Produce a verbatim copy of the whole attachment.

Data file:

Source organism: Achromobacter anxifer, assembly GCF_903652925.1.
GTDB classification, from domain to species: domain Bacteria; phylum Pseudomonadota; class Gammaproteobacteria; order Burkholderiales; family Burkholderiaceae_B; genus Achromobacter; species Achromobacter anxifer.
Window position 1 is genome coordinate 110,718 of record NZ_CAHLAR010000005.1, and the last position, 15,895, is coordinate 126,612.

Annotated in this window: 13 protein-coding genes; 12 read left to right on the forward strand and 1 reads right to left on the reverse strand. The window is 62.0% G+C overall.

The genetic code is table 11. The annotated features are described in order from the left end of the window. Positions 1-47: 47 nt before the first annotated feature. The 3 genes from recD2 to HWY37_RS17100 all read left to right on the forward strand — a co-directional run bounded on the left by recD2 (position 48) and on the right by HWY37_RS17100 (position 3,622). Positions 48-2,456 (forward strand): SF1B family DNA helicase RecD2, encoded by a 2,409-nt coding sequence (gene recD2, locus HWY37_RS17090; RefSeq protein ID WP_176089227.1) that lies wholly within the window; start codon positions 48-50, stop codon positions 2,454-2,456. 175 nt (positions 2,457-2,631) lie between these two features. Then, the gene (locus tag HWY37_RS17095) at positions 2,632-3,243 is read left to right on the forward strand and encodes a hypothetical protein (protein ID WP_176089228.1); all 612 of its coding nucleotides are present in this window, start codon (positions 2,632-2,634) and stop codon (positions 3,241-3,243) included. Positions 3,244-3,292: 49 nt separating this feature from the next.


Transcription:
Source organism: Achromobacter anxifer, assembly GCF_903652925.1.
GTDB classification, from domain to species: domain Bacteria; phylum Pseudomonadota; class Gammaproteobacteria; order Burkholderiales; family Burkholderiaceae_B; genus Achromobacter; species Achromobacter anxifer.
Window position 1 is genome coordinate 110,718 of record NZ_CAHLAR010000005.1, and the last position, 15,895, is coordinate 126,612.

Annotated in this window: 13 protein-coding genes; 12 read left to right on the forward strand and 1 reads right to left on the reverse strand. The window is 62.0% G+C overall.

The genetic code is table 11. The annotated features are described in order from the left end of the window. Positions 1-47: 47 nt before the first annotated feature. The 3 genes from recD2 to HWY37_RS17100 all read left to right on the forward strand — a co-directional run bounded on the left by recD2 (position 48) and on the right by HWY37_RS17100 (position 3,622). Positions 48-2,456 (forward strand): SF1B family DNA helicase RecD2, encoded by a 2,409-nt coding sequence (gene recD2, locus HWY37_RS17090; RefSeq protein ID WP_176089227.1) that lies wholly within the window; start codon positions 48-50, stop codon positions 2,454-2,456. 175 nt (positions 2,457-2,631) lie between these two features. Then, the gene (locus tag HWY37_RS17095) at positions 2,632-3,243 is read left to right on the forward strand and encodes a hypothetical protein (protein ID WP_176089228.1); all 612 of its coding nucleotides are present in this window, start codon (positions 2,632-2,634) and stop codon (positions 3,241-3,243) included. Positions 3,244-3,292: 49 nt separating this feature from the next.